1. Rake downwind. Use the wind to help not hinder your efforts.
  2. Use music to help you get in rhythm. Sing with your kids, or take a radio outside with you for a varied playlist.
  3. Many hands make the job go quicker. Get all the family involved and this chore will be done in next to no time.

Kids Enjoying Jumping in Piles of Leaves

Make Garden Chores Into a Competition

Most children love the chance to beat their older siblings or their mom or pop at something. The task of raking leaves is ideal for this. The winner of this game is the one who can rake the most leaves into a heap in a given time (say half an hour). You can make allowances for younger kids by giving them an extra few minutes to complete the task.

Or you could make it slightly more difficult for older kids by directing them to an area where there are fewer fallen leaves. They will need to work faster to gather the same amount of leaves as their younger brother or sister who will be working where the leaves are thickest on the ground.

A rubber rake and black bin bag are used to collect fallen leaves.
A rubber rake and black bin bag are used to collect fallen leaves. | Source

Leaves And Their Trees: Simple Science For Kids

Children are naturally inquisitive. Raking leaves is a good time to see how many different types of trees grow in your garden. Kids can learn to identify tree species by collecting a leaf from each type of tree. Later these can be pressed and preserved for “show and tell” sessions.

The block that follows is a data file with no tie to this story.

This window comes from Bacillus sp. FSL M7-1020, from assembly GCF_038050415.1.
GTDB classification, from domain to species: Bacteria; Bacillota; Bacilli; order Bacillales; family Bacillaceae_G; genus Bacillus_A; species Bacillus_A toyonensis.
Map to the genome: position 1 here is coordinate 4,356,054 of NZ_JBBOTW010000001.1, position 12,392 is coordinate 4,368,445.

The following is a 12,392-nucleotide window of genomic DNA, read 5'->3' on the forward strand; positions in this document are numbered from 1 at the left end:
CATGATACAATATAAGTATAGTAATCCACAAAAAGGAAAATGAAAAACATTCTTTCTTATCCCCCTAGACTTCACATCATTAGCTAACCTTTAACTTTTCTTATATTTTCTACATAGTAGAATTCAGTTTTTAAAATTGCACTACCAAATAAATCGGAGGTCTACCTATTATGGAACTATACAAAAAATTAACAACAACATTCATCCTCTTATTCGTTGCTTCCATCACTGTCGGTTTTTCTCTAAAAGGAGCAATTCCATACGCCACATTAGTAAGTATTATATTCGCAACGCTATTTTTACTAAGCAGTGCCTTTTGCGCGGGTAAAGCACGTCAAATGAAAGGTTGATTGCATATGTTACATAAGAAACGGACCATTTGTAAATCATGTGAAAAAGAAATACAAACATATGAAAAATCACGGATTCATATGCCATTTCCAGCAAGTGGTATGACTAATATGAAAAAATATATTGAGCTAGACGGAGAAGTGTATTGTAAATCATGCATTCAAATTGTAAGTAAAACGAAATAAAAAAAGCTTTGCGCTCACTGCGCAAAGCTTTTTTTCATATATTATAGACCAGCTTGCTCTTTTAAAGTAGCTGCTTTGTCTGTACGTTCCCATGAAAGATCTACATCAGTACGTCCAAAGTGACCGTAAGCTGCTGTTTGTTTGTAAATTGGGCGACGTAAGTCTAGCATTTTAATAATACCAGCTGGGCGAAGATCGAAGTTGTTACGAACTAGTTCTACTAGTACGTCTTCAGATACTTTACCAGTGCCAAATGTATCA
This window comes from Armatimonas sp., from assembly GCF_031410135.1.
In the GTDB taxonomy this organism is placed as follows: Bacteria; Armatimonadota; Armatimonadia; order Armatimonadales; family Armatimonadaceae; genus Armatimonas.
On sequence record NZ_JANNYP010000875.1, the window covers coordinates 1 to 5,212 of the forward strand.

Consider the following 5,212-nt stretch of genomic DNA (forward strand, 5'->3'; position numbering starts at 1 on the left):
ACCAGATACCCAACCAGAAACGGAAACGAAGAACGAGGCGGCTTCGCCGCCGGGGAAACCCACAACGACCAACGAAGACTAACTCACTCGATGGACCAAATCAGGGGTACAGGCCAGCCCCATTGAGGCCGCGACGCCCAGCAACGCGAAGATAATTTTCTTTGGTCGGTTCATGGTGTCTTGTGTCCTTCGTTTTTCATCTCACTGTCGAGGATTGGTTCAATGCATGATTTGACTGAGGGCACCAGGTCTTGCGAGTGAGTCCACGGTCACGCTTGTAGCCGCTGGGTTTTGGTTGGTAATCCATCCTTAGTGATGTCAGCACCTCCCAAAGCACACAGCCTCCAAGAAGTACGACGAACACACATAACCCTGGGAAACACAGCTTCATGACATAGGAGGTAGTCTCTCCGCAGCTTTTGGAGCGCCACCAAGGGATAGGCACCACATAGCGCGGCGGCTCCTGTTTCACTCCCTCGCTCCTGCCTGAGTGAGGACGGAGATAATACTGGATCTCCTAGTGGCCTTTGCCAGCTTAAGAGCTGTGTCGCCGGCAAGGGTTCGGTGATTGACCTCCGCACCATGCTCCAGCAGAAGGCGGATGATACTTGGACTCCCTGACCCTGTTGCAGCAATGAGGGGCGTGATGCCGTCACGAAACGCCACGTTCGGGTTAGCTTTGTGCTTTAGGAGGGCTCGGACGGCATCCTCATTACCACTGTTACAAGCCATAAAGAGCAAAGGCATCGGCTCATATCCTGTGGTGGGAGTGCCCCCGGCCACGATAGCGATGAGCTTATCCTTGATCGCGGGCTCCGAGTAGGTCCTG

There’s lots to learn about which trees are native to your area and the origin of any non-native trees growing there. Each species of tree grows into a unique shape. Your kids can learn how to identify trees from their silhouette even when all the leaves have fallen.

How to Identify Trees After Leaf Fall

Preserve and Press Colorful Fall Leaves

Oklahoma State University has a useful downloadable leaflet which details how to press and mount leaf samples. Leaves are dried by placing between layers of blotting paper and newspaper, before being pressed under heavy weights like books or bricks. The drying and pressing process takes several weeks to complete. The final product is brittle and is best glued to a board or card if it is to be shown at school.